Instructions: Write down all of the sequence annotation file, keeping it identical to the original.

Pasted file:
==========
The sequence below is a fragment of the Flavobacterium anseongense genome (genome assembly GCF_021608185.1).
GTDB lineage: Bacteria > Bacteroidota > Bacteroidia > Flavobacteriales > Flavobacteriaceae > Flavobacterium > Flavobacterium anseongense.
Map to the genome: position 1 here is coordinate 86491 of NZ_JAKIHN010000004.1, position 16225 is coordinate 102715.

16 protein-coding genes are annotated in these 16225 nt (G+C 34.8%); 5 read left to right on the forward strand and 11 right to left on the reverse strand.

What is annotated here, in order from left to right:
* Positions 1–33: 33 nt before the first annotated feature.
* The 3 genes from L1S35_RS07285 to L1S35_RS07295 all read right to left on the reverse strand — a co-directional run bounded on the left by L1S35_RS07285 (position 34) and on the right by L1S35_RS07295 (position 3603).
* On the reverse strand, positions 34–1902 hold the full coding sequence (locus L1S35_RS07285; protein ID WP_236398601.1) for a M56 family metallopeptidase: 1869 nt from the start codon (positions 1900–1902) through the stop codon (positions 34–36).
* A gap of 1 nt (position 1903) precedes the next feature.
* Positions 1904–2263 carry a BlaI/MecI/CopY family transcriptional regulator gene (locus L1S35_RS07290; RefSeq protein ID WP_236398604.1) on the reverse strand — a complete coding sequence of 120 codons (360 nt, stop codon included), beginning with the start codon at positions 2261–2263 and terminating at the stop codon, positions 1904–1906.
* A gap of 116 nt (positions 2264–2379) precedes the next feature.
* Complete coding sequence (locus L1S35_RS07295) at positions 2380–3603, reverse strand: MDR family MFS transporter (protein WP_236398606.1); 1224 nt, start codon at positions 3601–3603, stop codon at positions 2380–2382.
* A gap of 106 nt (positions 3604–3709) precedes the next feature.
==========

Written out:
The sequence below is a fragment of the Flavobacterium anseongense genome (genome assembly GCF_021608185.1).
GTDB lineage: Bacteria > Bacteroidota > Bacteroidia > Flavobacteriales > Flavobacteriaceae > Flavobacterium > Flavobacterium anseongense.
Map to the genome: position 1 here is coordinate 86491 of NZ_JAKIHN010000004.1, position 16225 is coordinate 102715.

16 protein-coding genes are annotated in these 16225 nt (G+C 34.8%); 5 read left to right on the forward strand and 11 right to left on the reverse strand.

What is annotated here, in order from left to right:
* Positions 1–33: 33 nt before the first annotated feature.
* The 3 genes from L1S35_RS07285 to L1S35_RS07295 all read right to left on the reverse strand — a co-directional run bounded on the left by L1S35_RS07285 (position 34) and on the right by L1S35_RS07295 (position 3603).
* On the reverse strand, positions 34–1902 hold the full coding sequence (locus L1S35_RS07285; protein ID WP_236398601.1) for a M56 family metallopeptidase: 1869 nt from the start codon (positions 1900–1902) through the stop codon (positions 34–36).
* A gap of 1 nt (position 1903) precedes the next feature.
* Positions 1904–2263 carry a BlaI/MecI/CopY family transcriptional regulator gene (locus L1S35_RS07290; RefSeq protein ID WP_236398604.1) on the reverse strand — a complete coding sequence of 120 codons (360 nt, stop codon included), beginning with the start codon at positions 2261–2263 and terminating at the stop codon, positions 1904–1906.
* A gap of 116 nt (positions 2264–2379) precedes the next feature.
* Complete coding sequence (locus L1S35_RS07295) at positions 2380–3603, reverse strand: MDR family MFS transporter (protein WP_236398606.1); 1224 nt, start codon at positions 3601–3603, stop codon at positions 2380–2382.
* A gap of 106 nt (positions 3604–3709) precedes the next feature.